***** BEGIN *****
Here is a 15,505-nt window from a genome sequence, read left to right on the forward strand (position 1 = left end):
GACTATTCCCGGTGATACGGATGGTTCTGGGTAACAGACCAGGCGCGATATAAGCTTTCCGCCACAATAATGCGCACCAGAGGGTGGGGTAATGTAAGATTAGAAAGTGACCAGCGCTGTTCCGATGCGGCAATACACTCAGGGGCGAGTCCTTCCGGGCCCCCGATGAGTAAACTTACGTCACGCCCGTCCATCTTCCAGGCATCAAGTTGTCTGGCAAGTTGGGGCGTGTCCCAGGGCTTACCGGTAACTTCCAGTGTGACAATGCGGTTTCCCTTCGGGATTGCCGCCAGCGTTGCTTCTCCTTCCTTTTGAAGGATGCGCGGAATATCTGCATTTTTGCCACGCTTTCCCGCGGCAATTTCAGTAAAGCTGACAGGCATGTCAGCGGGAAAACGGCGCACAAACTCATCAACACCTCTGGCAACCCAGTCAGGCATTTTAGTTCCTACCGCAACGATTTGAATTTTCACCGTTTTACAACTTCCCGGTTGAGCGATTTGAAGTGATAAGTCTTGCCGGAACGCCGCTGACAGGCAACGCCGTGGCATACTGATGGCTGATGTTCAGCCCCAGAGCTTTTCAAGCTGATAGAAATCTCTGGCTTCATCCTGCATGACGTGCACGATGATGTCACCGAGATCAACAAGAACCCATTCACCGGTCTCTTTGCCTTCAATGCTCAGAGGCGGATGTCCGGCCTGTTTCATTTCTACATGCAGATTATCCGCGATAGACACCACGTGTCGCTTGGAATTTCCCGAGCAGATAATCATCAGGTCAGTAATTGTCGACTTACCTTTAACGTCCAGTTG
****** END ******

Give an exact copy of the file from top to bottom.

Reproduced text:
Here is a 15,505-nt window from a genome sequence, read left to right on the forward strand (position 1 = left end):
GACTATTCCCGGTGATACGGATGGTTCTGGGTAACAGACCAGGCGCGATATAAGCTTTCCGCCACAATAATGCGCACCAGAGGGTGGGGTAATGTAAGATTAGAAAGTGACCAGCGCTGTTCCGATGCGGCAATACACTCAGGGGCGAGTCCTTCCGGGCCCCCGATGAGTAAACTTACGTCACGCCCGTCCATCTTCCAGGCATCAAGTTGTCTGGCAAGTTGGGGCGTGTCCCAGGGCTTACCGGTAACTTCCAGTGTGACAATGCGGTTTCCCTTCGGGATTGCCGCCAGCGTTGCTTCTCCTTCCTTTTGAAGGATGCGCGGAATATCTGCATTTTTGCCACGCTTTCCCGCGGCAATTTCAGTAAAGCTGACAGGCATGTCAGCGGGAAAACGGCGCACAAACTCATCAACACCTCTGGCAACCCAGTCAGGCATTTTAGTTCCTACCGCAACGATTTGAATTTTCACCGTTTTACAACTTCCCGGTTGAGCGATTTGAAGTGATAAGTCTTGCCGGAACGCCGCTGACAGGCAACGCCGTGGCATACTGATGGCTGATGTTCAGCCCCAGAGCTTTTCAAGCTGATAGAAATCTCTGGCTTCATCCTGCATGACGTGCACGATGATGTCACCGAGATCAACAAGAACCCATTCACCGGTCTCTTTGCCTTCAATGCTCAGAGGCGGATGTCCGGCCTGTTTCATTTCTACATGCAGATTATCCGCGATAGACACCACGTGTCGCTTGGAATTTCCCGAGCAGATAATCATCAGGTCAGTAATTGTCGACTTACCTTTAACGTCCAGTTG